Social media is a huge part of our society and a major marketing platform for businesses and individuals. South Korea is one of the most socially active countries in the world, with the South Koreans being some of the most socially active Asian citizens. According to Statista, South Korea ranks third amongst Asian countries in terms of the number of active social media users, being only behind India and China.

At the same time, North Korea is amongst the least socially active countries in the world, as the citizens are not allowed to access the internet or use social media platforms. North Korea also strictly monitors the activity of its citizens, making any sort of social media usage impossible for average people.

Overall, North Korea’s inability to access the online world keeps it at a considerable distance from South Korea, who’s citizens live and breathe the digital era.

Freedom of Information

The South Korean government has also been praised for its transparent and liberal stance towards information. South Korea is a leader in terms of freedom of information, with the government allowing individuals to access and criticize government policies without any punishment or restrictions.

In contrast, North Korea’s government is fiercely secretive and severely restricted when it comes to information. North Koreans are limited to the government-controlled media, which is often heavily biased and censored to the point of being considered propaganda.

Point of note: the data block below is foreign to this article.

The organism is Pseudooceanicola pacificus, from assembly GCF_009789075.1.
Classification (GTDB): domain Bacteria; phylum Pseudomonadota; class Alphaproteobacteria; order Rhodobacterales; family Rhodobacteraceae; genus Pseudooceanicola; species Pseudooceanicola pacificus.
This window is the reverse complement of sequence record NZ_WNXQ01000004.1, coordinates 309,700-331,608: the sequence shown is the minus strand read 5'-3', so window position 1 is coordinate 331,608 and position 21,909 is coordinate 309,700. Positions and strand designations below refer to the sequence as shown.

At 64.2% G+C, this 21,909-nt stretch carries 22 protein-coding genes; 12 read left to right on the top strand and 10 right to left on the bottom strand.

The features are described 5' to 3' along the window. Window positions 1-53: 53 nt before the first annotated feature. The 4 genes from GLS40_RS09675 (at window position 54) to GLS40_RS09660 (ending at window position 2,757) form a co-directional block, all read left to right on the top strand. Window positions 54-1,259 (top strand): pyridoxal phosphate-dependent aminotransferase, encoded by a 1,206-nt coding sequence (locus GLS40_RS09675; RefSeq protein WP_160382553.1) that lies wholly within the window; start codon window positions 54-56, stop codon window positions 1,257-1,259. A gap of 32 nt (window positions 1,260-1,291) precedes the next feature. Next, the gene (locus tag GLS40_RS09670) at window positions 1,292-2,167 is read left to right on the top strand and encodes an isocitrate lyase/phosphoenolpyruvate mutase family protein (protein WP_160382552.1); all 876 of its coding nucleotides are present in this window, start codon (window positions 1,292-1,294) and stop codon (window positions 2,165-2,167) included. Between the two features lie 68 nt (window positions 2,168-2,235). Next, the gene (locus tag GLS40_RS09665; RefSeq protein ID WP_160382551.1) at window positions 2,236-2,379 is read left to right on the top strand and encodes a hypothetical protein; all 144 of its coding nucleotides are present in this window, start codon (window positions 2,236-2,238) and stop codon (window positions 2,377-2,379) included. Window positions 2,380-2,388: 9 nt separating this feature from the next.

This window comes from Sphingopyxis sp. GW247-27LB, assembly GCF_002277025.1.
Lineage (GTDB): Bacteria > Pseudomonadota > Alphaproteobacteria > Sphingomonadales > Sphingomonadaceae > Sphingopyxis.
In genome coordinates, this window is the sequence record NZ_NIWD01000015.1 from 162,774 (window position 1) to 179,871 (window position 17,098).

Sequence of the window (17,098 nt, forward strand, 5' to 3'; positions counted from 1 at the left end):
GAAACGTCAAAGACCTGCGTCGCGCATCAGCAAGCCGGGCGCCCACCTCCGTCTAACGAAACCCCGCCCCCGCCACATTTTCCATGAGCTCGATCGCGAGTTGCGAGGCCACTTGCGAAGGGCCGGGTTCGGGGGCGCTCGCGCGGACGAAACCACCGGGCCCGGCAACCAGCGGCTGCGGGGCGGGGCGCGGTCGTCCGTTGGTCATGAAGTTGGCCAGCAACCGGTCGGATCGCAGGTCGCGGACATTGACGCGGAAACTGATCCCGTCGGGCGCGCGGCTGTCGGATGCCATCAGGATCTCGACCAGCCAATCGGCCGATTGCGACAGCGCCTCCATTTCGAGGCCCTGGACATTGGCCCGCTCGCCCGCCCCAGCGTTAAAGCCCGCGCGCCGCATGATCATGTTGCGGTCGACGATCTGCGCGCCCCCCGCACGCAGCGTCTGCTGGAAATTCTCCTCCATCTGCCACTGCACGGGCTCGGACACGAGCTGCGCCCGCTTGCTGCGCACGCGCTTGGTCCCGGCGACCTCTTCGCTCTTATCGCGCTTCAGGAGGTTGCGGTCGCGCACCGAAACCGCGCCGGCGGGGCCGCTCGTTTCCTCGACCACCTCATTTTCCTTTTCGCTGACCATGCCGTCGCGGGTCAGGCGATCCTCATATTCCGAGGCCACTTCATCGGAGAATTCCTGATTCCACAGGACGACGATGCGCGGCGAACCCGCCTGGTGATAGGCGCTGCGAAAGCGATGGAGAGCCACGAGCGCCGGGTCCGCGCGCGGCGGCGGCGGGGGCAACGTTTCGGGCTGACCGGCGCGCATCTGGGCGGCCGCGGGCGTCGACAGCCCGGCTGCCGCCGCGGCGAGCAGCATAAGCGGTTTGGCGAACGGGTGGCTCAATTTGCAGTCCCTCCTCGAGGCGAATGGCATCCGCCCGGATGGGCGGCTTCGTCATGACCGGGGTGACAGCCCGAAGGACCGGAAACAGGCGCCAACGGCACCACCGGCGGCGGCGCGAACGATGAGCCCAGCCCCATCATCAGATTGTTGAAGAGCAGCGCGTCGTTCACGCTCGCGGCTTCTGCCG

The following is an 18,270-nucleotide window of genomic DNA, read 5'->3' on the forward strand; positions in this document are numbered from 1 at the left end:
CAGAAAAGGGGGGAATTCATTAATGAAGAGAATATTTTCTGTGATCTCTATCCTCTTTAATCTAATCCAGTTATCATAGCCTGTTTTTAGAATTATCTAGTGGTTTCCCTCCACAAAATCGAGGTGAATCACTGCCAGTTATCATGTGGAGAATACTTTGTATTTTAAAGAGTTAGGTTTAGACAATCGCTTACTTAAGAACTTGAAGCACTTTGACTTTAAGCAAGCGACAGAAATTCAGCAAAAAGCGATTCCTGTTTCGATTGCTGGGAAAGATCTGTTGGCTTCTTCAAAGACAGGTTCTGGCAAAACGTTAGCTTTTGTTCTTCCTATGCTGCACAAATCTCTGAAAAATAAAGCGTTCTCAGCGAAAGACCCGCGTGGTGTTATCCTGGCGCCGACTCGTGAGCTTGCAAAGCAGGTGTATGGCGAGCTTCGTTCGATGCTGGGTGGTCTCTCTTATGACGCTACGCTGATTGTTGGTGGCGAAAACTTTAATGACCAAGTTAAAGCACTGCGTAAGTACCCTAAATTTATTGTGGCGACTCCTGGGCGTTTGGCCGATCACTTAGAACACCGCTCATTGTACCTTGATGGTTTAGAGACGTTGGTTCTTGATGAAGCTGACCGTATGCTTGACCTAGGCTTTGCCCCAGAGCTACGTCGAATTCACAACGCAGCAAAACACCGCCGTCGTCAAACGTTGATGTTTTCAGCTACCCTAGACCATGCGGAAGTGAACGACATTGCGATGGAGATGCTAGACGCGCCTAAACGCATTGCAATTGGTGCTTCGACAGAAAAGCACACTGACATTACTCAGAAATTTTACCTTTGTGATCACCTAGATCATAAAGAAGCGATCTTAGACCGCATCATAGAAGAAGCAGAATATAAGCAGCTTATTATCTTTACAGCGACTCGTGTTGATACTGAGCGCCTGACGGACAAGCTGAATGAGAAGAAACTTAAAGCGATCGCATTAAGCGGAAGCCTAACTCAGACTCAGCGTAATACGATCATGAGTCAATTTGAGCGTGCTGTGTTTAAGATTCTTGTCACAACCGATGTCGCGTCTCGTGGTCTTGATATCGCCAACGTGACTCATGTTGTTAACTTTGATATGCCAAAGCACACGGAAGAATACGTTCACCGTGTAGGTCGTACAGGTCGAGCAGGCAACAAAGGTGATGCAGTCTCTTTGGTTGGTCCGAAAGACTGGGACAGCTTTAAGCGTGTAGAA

The stark differences in freedom of information between North and South Korea can be seen in a myriad of ways: freedom of speech, freedom of assembly and even access to the internet. South Koreans are free to access international sites, while North Koreans are limited to local news sources.

In summary, North and South Korea’s differences in terms of information access is one of the clearest indicators that demonstrate the chasm between the two countries.

Public Perception

The perception of both countries have diverged drastically over the years. South Korea has become one of the most admired countries in the world. It is acknowledged for its economic and social progress, democratic values and commitment to human rights. People around the world admire South Korea for its modern culture and progressive attitude.

North Korea, on the other hand, is seen by many in the international community as a rogue state. Its oppressive government, human rights abuses and refusal to cooperate with other countries has resulted in North Korea being viewed as one of the most isolated and dangerous countries in the world.

The public opinion of North Korea could change if the country changes its policies, but for now North Korea remains a pariah in the international community.

At the end of the day, North and South Korea remain polar opposites in many aspects of life. From the economy to social and political issues, the two states couldn’t be further apart.

Cassie Grissom is an American journalist and author living in Seoul, South Korea. She has been studying the Korean peninsula since 2011, and her work focuses on understanding human rights issues in North Korea. In addition to her work as an author, Cassie is an active advocate for human rights in North Korea. She regularly shares stories about life in North Korea with international audiences to raise awareness of the plight of its citizens.